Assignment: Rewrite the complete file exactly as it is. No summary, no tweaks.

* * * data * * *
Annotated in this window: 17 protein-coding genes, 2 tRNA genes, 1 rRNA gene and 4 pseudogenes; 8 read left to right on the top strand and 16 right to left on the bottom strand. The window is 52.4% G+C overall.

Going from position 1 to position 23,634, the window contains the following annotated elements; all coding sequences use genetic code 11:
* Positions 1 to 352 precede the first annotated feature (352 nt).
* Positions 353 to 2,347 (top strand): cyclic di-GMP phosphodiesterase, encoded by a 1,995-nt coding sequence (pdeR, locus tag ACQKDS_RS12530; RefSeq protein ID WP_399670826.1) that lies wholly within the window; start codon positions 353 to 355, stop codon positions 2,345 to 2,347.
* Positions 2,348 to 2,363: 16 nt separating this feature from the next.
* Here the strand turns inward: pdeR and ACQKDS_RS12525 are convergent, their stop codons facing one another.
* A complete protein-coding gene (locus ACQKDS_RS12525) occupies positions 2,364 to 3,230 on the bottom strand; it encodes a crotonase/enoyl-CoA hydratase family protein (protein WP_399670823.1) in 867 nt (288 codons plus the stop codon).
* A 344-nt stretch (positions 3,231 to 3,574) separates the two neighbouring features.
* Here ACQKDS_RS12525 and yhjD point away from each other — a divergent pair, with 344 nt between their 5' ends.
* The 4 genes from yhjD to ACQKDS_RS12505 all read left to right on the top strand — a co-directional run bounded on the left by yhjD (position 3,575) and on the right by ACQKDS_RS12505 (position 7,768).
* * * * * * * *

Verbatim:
Annotated in this window: 17 protein-coding genes, 2 tRNA genes, 1 rRNA gene and 4 pseudogenes; 8 read left to right on the top strand and 16 right to left on the bottom strand. The window is 52.4% G+C overall.

Going from position 1 to position 23,634, the window contains the following annotated elements; all coding sequences use genetic code 11:
* Positions 1 to 352 precede the first annotated feature (352 nt).
* Positions 353 to 2,347 (top strand): cyclic di-GMP phosphodiesterase, encoded by a 1,995-nt coding sequence (pdeR, locus tag ACQKDS_RS12530; RefSeq protein ID WP_399670826.1) that lies wholly within the window; start codon positions 353 to 355, stop codon positions 2,345 to 2,347.
* Positions 2,348 to 2,363: 16 nt separating this feature from the next.
* Here the strand turns inward: pdeR and ACQKDS_RS12525 are convergent, their stop codons facing one another.
* A complete protein-coding gene (locus ACQKDS_RS12525) occupies positions 2,364 to 3,230 on the bottom strand; it encodes a crotonase/enoyl-CoA hydratase family protein (protein WP_399670823.1) in 867 nt (288 codons plus the stop codon).
* A 344-nt stretch (positions 3,231 to 3,574) separates the two neighbouring features.
* Here ACQKDS_RS12525 and yhjD point away from each other — a divergent pair, with 344 nt between their 5' ends.
* The 4 genes from yhjD to ACQKDS_RS12505 all read left to right on the top strand — a co-directional run bounded on the left by yhjD (position 3,575) and on the right by ACQKDS_RS12505 (position 7,768).